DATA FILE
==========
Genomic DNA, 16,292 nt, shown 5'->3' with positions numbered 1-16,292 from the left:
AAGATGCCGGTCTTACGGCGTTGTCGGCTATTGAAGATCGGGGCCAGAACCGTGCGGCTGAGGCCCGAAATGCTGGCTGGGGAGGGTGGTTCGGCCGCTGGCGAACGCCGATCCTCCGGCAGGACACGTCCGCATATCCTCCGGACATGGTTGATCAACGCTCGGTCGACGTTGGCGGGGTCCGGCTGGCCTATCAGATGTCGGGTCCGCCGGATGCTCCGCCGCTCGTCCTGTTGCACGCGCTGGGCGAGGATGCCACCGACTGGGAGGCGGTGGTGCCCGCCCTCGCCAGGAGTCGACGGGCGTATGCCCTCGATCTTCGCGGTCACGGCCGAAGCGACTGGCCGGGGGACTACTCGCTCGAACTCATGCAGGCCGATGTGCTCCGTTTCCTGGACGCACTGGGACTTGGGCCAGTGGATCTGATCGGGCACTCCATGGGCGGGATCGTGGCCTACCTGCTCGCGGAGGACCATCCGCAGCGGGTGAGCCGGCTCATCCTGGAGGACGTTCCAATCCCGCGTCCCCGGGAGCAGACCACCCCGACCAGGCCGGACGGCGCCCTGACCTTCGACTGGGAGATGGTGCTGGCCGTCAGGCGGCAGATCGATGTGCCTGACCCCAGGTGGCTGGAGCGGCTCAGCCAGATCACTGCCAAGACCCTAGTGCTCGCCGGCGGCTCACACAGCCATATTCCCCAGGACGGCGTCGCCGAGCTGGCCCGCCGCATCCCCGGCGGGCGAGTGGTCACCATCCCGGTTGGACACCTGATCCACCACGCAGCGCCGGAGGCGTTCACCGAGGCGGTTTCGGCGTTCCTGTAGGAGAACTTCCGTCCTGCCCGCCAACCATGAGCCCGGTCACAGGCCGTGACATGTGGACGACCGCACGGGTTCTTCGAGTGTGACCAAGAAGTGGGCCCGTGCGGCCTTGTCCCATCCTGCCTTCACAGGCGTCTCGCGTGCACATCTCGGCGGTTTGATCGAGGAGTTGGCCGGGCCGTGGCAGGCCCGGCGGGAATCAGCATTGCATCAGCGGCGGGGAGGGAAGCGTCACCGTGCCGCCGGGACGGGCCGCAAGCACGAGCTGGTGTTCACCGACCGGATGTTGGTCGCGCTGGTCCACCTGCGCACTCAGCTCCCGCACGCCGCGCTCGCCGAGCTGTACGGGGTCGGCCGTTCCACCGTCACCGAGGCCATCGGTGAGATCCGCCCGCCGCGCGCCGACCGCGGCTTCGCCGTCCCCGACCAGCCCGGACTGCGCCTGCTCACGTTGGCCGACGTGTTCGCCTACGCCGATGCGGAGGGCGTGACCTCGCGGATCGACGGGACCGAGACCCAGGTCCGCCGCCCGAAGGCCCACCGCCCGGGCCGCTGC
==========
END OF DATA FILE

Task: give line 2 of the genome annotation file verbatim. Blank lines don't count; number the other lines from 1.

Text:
AAGATGCCGGTCTTACGGCGTTGTCGGCTATTGAAGATCGGGGCCAGAACCGTGCGGCTGAGGCCCGAAATGCTGGCTGGGGAGGGTGGTTCGGCCGCTGGCGAACGCCGATCCTCCGGCAGGACACGTCCGCATATCCTCCGGACATGGTTGATCAACGCTCGGTCGACGTTGGCGGGGTCCGGCTGGCCTATCAGATGTCGGGTCCGCCGGATGCTCCGCCGCTCGTCCTGTTGCACGCGCTGGGCGAGGATGCCACCGACTGGGAGGCGGTGGTGCCCGCCCTCGCCAGGAGTCGACGGGCGTATGCCCTCGATCTTCGCGGTCACGGCCGAAGCGACTGGCCGGGGGACTACTCGCTCGAACTCATGCAGGCCGATGTGCTCCGTTTCCTGGACGCACTGGGACTTGGGCCAGTGGATCTGATCGGGCACTCCATGGGCGGGATCGTGGCCTACCTGCTCGCGGAGGACCATCCGCAGCGGGTGAGCCGGCTCATCCTGGAGGACGTTCCAATCCCGCGTCCCCGGGAGCAGACCACCCCGACCAGGCCGGACGGCGCCCTGACCTTCGACTGGGAGATGGTGCTGGCCGTCAGGCGGCAGATCGATGTGCCTGACCCCAGGTGGCTGGAGCGGCTCAGCCAGATCACTGCCAAGACCCTAGTGCTCGCCGGCGGCTCACACAGCCATATTCCCCAGGACGGCGTCGCCGAGCTGGCCCGCCGCATCCCCGGCGGGCGAGTGGTCACCATCCCGGTTGGACACCTGATCCACCACGCAGCGCCGGAGGCGTTCACCGAGGCGGTTTCGGCGTTCCTGTAGGAGAACTTCCGTCCTGCCCGCCAACCATGAGCCCGGTCACAGGCCGTGACATGTGGACGACCGCACGGGTTCTTCGAGTGTGACCAAGAAGTGGGCCCGTGCGGCCTTGTCCCATCCTGCCTTCACAGGCGTCTCGCGTGCACATCTCGGCGGTTTGATCGAGGAGTTGGCCGGGCCGTGGCAGGCCCGGCGGGAATCAGCATTGCATCAGCGGCGGGGAGGGAAGCGTCACCGTGCCGCCGGGACGGGCCGCAAGCACGAGCTGGTGTTCACCGACCGGATGTTGGTCGCGCTGGTCCACCTGCGCACTCAGCTCCCGCACGCCGCGCTCGCCGAGCTGTACGGGGTCGGCCGTTCCACCGTCACCGAGGCCATCGGTGAGATCCGCCCGCCGCGCGCCGACCGCGGCTTCGCCGTCCCCGACCAGCCCGGACTGCGCCTGCTCACGTTGGCCGACGTGTTCGCCTACGCCGATGCGGAGGGCGTGACCTCGCGGATCGACGGGACCGAGACCCAGGTCCGCCGCCCGAAGGCCCACCGCCCGGGCCGCTGC